Five of the final 12 riders cleared the course, although four received a point or two for time penalties (clocking a time over 67 seconds).

It was a breakout world championship for 25-year-old Adrienne Sternlicht at her first World Equestrian Games. Riding Cristalline, she squeaked in as the 12th-ranked rider into the final round.

After knocking down one rail in that round, she ended up 11th.

“The top 12 was never in the realm of possibility in the world that I was living in,” said Sternlicht, crying from relief and joy. “But I knew my horse could make the top 25 if I left her alone and didn’t get in her way. I don’t know what else to say but thank you to my amazing animal.”

Kraut, 52, rode Zeremonie in a faultless round in the morning and became the top-ranked American in the standings. She stood sixth going into the final round. But then in the afternoon, Zeremonie — whom Kraut affectionately refers to as Moose in the barn — clipped two rails. The pair ended up 10th.

She has ridden Zeremonie for six years, but this is the mare’s first major championship.

“I hate to put a lot of pressure on, this is sort of the selfish round,” said Kraut after her morning round. “The other day, [the win] was more for our country. Today is a selfish round. I thought, ah, if she’s under the weather, it’s OK. Then for her to come out and be the way she was, it’s just a bonus.”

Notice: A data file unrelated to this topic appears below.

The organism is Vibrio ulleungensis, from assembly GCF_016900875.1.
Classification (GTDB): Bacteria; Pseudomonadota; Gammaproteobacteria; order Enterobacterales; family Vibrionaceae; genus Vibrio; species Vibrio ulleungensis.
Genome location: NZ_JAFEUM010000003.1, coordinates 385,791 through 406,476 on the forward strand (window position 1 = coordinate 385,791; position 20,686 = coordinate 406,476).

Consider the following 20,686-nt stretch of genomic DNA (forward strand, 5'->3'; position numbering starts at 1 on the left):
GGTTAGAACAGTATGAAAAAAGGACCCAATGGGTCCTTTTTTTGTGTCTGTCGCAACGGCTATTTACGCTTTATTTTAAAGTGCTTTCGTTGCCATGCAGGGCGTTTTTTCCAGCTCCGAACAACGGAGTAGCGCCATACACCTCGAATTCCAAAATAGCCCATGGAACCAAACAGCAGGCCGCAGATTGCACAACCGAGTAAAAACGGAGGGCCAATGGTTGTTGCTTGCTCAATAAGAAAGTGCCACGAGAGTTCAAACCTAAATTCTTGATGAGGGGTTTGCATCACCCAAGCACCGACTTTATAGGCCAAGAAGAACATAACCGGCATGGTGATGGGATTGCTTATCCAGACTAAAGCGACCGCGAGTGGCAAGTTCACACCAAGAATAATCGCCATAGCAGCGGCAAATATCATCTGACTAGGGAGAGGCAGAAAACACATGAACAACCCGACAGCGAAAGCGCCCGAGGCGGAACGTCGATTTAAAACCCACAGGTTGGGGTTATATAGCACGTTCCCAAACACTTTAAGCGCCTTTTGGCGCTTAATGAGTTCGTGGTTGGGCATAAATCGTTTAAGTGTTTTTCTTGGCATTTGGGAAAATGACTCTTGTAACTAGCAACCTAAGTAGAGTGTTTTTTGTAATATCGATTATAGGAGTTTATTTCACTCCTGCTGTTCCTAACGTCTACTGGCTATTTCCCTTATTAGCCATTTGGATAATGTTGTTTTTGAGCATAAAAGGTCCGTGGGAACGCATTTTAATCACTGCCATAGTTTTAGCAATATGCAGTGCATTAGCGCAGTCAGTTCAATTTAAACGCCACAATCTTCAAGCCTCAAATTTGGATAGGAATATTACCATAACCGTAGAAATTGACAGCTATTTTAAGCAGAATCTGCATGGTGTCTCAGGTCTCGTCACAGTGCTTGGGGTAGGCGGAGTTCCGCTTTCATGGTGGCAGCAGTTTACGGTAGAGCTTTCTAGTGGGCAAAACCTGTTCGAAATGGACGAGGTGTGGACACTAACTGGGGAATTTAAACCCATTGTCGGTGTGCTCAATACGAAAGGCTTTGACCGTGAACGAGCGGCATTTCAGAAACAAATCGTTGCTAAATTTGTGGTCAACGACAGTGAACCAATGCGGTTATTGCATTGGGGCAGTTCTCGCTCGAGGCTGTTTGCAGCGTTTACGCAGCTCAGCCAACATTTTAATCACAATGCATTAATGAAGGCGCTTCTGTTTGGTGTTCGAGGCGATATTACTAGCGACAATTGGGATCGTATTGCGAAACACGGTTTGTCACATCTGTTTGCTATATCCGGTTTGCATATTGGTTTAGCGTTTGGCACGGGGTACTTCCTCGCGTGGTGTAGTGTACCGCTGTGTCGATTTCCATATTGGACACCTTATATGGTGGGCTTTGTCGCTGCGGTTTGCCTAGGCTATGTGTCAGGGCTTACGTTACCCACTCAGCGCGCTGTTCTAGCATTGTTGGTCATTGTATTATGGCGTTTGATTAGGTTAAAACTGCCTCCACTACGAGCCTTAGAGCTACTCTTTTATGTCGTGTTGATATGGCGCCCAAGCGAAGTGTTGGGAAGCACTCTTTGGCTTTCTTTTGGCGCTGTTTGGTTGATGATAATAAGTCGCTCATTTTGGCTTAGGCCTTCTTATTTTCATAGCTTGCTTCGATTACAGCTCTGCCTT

In the morning round, Ward’s horse Clinta nicked a rail, dropping them from fifth to seventh. To win a medal, they would have to jump a clear round in the afternoon. But, the current top three would have to drop two rails each for Ward to make the podium. And that was unlikely. 

Ward and Clinta held up their end, jumping a clean afternoon round, only taking one point for time. But it was not enough to finally win a medal.

This was Clinta’s first major championship, and Ward consistently praised her for “brilliant” jumping. The two partnered in March after Ward was impressed with her carefulness.

In addition to riding a new horse, Ward came to his fourth World Equestrian Games with a lot on his plate. He was both a competitor and a coach — to Sternlicht in her first world championship. He lobbied Robert Ridland, the team’s chef d’equipe, to put both Sternlicht and Devin Ryan on the 2018 World Equestrian Games team. If the team did not perform, Ward would likely take the blame. 

But he thrived under the pressure, claiming to both love it and hate it.

“It’s like taking the ball in the last 10 seconds,” he explained. “You either want it or you don’t, and I do. And I’m proud that they delivered, this is a great moment for the U.S. show jumping team and the United States in sports.”

Looking ahead, Ward is optimistic about his chances for an individual medal at a major championship.

“I think with a little bit of fortune, this mare is going to win a gold medal in Tokyo,” he said of Clinta. “I think she’s on the way up.”

A freelance writer based in Vermont, Peggy Shinn has covered five Olympic Games. She has contributed to TeamUSA.org since its inception in 2008.